We know the Treutel family moved from Mukwonago to the crossroads village of North Prairie, since obituaries and other newspaper accounts referred to the family homestead at North Prairie. However, the family name is not shown on the 1891 plat map for North Prairie. It is possible they had a homestead on some of the property owned by the Carlin family.

The family included Adeline Barbara (1859-1928), Lisetta (1861-1931), Henry Adam (1864-1962), Charles (1869-1958), Oscar (1874-1967), Emma (1877-1962) and Walter (1879-1948).

After Philipp Treutel died in June 1891, his widow moved the family north to tiny Vesper, in Wood County. Her sons worked as blacksmiths, retail merchants and a U.S. Postal Service carrier. Emma Treutel Carlin served as postmistress of Vesper in the early 1900s. Henrietta Treutel died in 1908. Philipp and Henrietta are buried at North Prairie Cemetery.

Henrietta: A Rare Photographic Discovery

When 16-year-old Henrietta Krosch embarked on a long ship journey from Jessnitz Germany to America, she could not have known that her memory would echo in family history for more than 150 years. When she and her family stepped off the ship Bertha in New York in July 1854, they were  headed for Waukesha County, Wisconsin. She would meet a young blacksmith named Philipp Treutel, get married and become mother to many generations. And now we discover her photograph is still a part of living history.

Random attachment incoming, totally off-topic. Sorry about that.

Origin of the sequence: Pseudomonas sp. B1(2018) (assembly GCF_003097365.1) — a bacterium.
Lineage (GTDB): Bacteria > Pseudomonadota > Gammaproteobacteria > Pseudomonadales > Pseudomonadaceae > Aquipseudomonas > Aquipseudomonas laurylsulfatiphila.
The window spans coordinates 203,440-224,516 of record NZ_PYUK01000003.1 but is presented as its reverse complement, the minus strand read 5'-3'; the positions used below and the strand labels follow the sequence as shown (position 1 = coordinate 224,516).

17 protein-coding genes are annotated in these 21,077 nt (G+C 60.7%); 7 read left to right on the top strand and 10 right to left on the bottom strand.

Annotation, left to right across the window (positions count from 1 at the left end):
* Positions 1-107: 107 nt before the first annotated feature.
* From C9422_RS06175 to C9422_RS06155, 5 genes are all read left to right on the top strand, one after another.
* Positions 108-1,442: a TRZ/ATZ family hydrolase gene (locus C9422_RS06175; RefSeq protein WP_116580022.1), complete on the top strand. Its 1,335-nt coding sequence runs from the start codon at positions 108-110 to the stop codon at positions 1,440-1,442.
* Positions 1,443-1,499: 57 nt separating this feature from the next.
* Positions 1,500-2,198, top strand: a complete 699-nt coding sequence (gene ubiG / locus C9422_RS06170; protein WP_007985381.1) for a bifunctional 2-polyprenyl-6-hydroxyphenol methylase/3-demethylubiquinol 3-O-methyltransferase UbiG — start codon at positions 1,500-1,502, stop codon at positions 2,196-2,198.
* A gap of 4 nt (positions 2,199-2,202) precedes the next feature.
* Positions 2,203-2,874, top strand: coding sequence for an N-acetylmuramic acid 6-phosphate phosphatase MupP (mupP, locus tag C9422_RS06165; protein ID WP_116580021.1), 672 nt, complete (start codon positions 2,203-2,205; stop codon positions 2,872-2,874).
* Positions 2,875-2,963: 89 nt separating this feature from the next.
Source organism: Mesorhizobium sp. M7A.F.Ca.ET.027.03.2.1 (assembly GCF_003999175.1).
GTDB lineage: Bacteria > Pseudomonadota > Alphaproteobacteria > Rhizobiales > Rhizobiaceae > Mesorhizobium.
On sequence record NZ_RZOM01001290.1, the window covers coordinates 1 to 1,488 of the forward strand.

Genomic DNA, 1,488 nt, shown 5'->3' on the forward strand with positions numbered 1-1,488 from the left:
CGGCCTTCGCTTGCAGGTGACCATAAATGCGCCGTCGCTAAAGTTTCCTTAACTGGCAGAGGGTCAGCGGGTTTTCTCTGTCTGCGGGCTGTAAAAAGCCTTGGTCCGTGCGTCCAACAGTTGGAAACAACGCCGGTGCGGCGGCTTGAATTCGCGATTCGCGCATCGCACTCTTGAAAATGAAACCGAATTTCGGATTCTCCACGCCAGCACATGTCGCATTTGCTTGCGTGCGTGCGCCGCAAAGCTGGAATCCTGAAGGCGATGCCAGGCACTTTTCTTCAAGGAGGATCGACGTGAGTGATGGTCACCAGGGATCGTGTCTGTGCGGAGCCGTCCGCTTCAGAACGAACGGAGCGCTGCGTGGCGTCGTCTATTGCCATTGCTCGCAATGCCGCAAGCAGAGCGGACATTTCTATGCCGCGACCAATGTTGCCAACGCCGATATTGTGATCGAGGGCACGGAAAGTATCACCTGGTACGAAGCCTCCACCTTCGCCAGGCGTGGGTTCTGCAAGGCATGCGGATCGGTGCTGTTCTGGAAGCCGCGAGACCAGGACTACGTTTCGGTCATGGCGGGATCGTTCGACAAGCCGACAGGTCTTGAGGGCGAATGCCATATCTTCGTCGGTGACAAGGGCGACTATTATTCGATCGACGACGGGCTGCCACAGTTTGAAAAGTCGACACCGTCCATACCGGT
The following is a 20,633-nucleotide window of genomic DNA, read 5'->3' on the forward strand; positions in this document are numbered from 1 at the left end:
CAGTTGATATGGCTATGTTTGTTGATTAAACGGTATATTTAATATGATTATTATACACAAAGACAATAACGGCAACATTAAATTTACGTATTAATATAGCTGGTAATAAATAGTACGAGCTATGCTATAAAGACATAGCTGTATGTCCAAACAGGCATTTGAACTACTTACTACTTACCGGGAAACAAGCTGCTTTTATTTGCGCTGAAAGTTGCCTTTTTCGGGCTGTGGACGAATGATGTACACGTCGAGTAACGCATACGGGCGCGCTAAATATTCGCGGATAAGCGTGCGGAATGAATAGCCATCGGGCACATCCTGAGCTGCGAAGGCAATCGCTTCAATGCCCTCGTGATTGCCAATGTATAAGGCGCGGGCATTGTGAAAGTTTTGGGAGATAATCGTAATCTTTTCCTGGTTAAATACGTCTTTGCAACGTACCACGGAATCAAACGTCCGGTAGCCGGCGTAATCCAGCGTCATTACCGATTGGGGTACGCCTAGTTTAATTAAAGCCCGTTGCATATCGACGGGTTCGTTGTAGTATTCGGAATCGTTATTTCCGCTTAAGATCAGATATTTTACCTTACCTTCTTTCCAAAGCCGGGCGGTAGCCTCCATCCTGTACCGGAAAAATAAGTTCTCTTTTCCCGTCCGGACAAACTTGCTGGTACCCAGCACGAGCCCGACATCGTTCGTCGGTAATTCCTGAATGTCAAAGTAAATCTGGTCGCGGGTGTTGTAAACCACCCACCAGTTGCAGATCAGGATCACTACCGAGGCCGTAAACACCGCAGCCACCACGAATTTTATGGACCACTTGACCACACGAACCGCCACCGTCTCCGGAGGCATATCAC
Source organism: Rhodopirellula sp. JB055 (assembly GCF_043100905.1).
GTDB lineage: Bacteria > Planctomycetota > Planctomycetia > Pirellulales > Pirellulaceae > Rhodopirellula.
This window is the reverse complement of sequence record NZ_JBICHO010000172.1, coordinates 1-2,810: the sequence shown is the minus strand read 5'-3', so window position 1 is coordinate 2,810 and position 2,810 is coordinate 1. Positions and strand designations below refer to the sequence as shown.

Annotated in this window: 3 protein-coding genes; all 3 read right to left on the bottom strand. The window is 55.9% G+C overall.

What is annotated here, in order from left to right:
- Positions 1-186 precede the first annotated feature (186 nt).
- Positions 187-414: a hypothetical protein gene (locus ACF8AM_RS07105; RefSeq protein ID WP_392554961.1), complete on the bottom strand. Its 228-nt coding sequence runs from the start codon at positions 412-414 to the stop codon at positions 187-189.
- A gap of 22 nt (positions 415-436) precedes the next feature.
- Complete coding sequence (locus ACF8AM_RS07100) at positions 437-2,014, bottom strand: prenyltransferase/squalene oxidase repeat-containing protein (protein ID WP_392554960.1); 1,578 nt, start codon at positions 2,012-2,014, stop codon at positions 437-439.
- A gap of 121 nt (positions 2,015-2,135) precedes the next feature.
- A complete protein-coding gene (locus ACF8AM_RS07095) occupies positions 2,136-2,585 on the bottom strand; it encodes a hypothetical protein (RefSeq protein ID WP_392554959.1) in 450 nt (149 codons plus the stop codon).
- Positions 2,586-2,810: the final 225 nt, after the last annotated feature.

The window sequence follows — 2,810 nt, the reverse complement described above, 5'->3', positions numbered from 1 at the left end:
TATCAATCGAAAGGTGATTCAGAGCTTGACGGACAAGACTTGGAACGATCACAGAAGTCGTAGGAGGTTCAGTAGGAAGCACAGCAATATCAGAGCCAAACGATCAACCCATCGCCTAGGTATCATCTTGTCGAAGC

Portrait of Henrietta (Krosch) Treutel, taken about 1906 in Nekoosa, Wisconsin.
Portrait of Henrietta (Krosch) Treutel, taken about 1906 in Nekoosa, Wisconsin.

Henrietta’s great-grandson, David D. Hanneman, was a pack rat. Over many decades during his 74 years, David (my Dad) tucked away countless family items, from scraps of letters to an extensive collection of old photographs. After his death in April 2007, the photograph shown above was found in his collection. Mounted on photo board with a black oval matte, the photo has the following written on the back:

“Henrietta Krosch Treutel. Married to Philipp Treutel. Parents of Lena Treutel Moody (Wm); Lisetta Treutel (Winfield); Henry Treutel (married to Josephine Garlack); Charles (Mary Miller); Oscar; Emma Treutel Carlin (Orville); Walter Treutel (Mary Helen Ladick).

The photograph likely dates to between 1901 and 1908. The Treutels moved to Wood County in 1901 and Henrietta died in 1908. The photographer’s imprint on the photo is from Nekoosa in southern Wood County.

Family Line: John Frederick Krosch >> Henrietta (Krosch) Treutel >> Walter Treutel >> Ruby (Treutel) Hanneman >> David D., Donn and Lavonne Hanneman

©The Hanneman Archive